Angel syndicate 👼👼👼

Angel syndicates are “clubs” of angel investors who pool their resources together to invest in companies on a per-deal basis. That allows for individual investors to invest a smaller amount than they would normally be able to if they were investing alone, and choose the companies they commit capital to. Syndicates usually have a lead investor. Learn more Learn more about what are angel syndicates and how they work here.


The Average Revenue Per Account (ARPA) is usually calculated per year or month as an indicator of profitability and growth. The formula is pretty straightforward: if your company has 100 accounts and is generating $100,000 in revenue monthly, the ARPA would be $100,000 / 100 = $1,000 per account per month.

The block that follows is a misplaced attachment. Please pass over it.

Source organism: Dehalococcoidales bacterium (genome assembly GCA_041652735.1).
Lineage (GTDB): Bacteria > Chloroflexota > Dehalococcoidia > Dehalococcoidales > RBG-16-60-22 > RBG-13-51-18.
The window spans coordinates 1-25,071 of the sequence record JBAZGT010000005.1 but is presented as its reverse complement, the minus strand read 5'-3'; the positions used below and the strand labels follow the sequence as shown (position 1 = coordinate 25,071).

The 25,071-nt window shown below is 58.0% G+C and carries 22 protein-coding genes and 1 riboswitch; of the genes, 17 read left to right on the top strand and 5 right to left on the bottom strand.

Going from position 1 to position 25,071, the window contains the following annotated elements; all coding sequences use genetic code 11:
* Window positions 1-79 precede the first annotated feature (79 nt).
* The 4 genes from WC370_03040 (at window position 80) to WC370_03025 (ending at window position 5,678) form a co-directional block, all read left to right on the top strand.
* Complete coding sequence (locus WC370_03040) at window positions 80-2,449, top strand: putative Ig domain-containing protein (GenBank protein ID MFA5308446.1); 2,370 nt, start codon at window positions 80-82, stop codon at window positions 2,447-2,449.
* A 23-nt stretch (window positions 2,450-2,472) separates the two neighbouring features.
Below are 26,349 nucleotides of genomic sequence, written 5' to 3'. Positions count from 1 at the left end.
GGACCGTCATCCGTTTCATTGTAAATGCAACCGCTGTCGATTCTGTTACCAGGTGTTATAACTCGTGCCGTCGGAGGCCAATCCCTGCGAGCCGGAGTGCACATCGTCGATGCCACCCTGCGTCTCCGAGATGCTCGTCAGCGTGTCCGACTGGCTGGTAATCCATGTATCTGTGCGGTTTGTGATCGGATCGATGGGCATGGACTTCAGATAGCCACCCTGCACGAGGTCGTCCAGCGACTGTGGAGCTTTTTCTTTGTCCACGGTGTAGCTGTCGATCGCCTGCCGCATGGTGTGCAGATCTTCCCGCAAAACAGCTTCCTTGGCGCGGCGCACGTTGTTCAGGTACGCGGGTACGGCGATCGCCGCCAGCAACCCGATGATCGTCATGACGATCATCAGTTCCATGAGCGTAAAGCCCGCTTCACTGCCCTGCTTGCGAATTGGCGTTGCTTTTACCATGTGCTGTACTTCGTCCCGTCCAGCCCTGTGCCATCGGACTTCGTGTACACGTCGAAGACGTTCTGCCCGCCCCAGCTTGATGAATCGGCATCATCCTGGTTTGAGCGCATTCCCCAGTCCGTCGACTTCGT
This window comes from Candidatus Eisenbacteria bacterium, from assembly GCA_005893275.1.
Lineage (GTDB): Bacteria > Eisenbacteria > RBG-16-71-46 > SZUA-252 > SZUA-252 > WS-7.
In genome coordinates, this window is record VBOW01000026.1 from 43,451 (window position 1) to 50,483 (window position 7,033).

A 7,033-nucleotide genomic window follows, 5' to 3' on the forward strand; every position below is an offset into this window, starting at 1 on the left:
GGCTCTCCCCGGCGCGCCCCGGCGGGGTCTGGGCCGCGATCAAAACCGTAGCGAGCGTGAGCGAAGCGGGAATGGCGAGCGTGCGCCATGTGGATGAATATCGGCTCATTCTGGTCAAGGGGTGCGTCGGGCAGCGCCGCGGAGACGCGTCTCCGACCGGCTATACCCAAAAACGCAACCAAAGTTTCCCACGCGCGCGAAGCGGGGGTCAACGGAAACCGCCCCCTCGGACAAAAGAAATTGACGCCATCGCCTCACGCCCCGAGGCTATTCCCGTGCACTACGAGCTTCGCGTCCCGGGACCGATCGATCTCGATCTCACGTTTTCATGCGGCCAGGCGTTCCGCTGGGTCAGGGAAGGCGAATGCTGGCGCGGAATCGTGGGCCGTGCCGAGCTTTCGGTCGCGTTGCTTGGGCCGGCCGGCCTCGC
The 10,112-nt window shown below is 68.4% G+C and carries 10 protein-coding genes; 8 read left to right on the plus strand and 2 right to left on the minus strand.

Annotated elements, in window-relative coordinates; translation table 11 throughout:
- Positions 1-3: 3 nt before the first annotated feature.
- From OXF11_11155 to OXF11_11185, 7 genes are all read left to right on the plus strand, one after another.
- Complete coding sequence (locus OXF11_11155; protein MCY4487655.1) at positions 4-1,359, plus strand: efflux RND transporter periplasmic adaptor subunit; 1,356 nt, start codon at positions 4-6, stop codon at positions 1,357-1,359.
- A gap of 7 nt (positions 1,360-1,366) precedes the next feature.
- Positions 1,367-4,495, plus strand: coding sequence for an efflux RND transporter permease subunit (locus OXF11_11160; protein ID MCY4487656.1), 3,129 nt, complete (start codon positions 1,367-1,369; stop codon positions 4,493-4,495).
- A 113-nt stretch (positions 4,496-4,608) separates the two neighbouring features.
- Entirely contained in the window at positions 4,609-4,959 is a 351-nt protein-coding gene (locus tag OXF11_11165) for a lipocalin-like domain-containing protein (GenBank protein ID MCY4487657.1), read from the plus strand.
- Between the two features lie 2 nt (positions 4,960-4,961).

As simple as it may seem, it can help you understand monthly customer trends, the products that are driving the most revenue and to what level customers subscribe (if you have different subscription plans).

ARPU 💰🙋🏽‍♀️

ARPU looks a lot like ARPA, except this time we're measuring the Average Revenue per User. How's that different, you ask? Well, a B2B company can have accounts with multiple seats. Take Slack, for example: their pricing plan is based on active users in a workspace. That means that if a company (account) uses Slack for employees to communicate, the number of users will grow as this company hires. If the price per user is the same and all users are active every month, ARPU remains unchanged, while ARPA increases.